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Flint Residents Charged Highest Water Rates Across Country

Above Photo: Bryce Covert

As They Drank Contaminated Water

Not only did Flint residents drink tap water contaminated with lead and other chemicals throughout 2015, but they were also paying the highest prices in the country to keep that poisoned water flowing through their pipes.

report released by Food & Water Watch on Tuesday confirmed what many residents had long suspected: that their water bills, averaging $140 a month, were the highest in the country. The group found that a Flint resident paid $864.32 a year for water in January 2015, about $500 more than what the typical family in the rest of the country paid for water from other public utilities and more than twice the rate paid in the state generally.

A memo commissioned by the city itself in April 2015 found that the high costs, in a city where 41.5 percent of the population lives below the poverty line, are widely unaffordable, or consumes more than 2 percent of most households’ incomes.

Unaffordable bills may have eaten away at the water system’s revenue base, which could have been directed toward upgrading the city’s infrastructure. The same 2015 memo argued that high bills that residents can’t pay hurt collection efforts in two ways. First, customers who know that putting a smaller amount toward their bill won’t save them from getting service shutoff are more likely not to pay anything at all and put the money toward other necessities, keeping that smaller amount from going to city coffers. At the same time, the city has to spend more on collection efforts to go after customers who aren’t paying.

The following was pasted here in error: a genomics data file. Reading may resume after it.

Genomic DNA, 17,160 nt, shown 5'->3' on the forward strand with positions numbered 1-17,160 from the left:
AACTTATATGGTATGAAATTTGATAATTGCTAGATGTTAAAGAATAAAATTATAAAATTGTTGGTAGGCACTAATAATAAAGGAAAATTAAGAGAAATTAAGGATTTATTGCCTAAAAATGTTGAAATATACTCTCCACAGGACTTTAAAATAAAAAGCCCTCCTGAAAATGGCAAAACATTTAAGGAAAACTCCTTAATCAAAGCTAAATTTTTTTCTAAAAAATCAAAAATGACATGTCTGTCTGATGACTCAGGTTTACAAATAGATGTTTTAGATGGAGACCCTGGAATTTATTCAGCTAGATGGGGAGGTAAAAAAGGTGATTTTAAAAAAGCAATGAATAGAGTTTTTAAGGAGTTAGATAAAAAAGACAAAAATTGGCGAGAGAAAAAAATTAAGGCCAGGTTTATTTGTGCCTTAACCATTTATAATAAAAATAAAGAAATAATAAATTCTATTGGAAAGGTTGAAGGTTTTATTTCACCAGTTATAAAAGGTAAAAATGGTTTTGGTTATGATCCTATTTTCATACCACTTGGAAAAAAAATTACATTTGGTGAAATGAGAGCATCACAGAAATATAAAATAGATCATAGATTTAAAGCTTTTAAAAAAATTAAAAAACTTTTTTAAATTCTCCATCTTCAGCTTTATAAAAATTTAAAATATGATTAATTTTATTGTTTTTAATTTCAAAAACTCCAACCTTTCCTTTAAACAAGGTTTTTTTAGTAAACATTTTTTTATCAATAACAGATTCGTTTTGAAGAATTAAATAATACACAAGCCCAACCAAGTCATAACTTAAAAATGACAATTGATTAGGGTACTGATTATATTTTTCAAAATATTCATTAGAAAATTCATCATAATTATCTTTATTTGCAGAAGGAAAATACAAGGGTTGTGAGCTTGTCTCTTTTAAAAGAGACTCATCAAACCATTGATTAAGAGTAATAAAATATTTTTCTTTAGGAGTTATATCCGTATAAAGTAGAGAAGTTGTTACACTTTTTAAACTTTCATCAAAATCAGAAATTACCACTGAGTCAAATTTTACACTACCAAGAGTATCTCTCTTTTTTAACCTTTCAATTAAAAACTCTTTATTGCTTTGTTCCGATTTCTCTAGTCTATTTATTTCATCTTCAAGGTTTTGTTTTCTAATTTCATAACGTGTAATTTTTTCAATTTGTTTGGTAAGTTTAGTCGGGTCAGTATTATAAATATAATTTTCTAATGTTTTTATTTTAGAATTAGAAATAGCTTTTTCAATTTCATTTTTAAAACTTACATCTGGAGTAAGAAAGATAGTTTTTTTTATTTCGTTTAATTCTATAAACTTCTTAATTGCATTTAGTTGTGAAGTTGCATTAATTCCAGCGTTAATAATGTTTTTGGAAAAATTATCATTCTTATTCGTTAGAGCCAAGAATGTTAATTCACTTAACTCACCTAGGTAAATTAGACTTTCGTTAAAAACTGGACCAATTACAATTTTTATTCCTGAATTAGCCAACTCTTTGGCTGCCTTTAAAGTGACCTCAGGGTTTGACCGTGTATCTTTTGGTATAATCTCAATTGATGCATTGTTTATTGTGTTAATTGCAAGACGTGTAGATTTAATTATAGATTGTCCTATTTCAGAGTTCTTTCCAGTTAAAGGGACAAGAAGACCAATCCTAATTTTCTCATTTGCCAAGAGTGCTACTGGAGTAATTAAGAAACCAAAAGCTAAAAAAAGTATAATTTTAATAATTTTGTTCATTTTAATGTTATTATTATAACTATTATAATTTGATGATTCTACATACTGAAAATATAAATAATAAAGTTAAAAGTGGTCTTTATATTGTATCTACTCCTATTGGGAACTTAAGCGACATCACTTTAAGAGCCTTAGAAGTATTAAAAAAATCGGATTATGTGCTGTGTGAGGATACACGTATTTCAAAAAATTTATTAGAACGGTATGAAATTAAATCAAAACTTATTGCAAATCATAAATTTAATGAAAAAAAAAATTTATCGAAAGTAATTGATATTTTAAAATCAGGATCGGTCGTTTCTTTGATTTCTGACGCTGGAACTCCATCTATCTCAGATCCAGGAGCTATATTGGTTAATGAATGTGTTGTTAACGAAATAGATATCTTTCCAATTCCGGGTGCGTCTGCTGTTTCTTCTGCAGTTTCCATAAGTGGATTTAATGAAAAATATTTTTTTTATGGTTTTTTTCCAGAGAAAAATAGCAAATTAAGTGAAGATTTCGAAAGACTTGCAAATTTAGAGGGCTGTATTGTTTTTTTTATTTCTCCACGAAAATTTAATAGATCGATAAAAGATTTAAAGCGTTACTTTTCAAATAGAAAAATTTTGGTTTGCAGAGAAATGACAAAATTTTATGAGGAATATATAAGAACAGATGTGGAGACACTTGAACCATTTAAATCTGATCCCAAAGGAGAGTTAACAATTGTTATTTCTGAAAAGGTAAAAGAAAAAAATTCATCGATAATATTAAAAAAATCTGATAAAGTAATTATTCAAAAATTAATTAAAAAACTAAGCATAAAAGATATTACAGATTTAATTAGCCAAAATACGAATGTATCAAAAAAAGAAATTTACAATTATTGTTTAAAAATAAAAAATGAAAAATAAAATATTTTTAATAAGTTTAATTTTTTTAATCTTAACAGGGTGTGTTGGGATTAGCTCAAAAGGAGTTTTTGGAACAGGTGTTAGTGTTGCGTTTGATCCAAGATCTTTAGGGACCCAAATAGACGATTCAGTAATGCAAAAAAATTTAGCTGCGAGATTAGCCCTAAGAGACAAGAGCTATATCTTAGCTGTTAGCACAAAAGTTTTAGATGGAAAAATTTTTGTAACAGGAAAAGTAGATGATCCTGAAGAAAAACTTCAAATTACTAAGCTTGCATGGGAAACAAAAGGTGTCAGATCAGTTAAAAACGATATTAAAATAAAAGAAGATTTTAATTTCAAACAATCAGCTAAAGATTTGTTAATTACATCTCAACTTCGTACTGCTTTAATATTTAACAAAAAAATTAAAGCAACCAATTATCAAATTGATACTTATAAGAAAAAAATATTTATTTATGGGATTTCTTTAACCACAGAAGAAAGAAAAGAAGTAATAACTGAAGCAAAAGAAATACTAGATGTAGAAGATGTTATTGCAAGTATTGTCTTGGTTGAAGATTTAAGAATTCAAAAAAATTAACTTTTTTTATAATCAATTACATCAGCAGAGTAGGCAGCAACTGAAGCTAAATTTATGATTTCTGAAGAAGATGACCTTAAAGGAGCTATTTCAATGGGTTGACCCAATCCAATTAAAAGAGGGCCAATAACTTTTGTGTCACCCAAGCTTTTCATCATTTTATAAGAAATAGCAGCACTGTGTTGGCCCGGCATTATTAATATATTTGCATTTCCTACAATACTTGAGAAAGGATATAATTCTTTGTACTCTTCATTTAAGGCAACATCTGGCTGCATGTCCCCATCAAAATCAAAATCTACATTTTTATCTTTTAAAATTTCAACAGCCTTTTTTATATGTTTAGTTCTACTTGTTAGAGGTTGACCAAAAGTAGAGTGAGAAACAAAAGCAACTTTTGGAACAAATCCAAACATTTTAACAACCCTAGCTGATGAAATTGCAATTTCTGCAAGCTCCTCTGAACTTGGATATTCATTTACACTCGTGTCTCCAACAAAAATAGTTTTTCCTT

The memo outlined a number of ways that Flint could have reformed its billing practices to make them more affordable and bring in more revenue, including a plan that would cap bills at a percentage of qualifying households’ incomes, get rid of or reform late fees, and change the deferred payment plan so that it’s more affordable. But the city never implemented the recommendations and never contacted the author after he handed it in.

Later in the year, residents got some reprieve from high rates when a judge ruled that a rapid 35 percent rate increased the city imposed in 2011 violated its own law that hikes be implemented gradually. The judge ordered a halt to any shutoffs imposed on bills that were late under that elevated rate and wiped the slate clean until September. But bills are still reportedly high across the city and people say they have started receiving shutoff notices again.

Residents are now fighting back, particularly in light of confirmation that the water became contaminated when the source was switched in early 2014. Last month a group of them sent 20,000 signatures to leadership demanding a billing moratorium and shutoff prevention. There are also a number of active class action lawsuits against the city and state leadership over the contamination issue, some of which are also seeking reimbursement for the money families have been paying for the water all this time.

They have gotten at least some response: In his recent budget proposal, Gov. Rick Snyder (R) included a call for $30 million as reimbursement for those bills.

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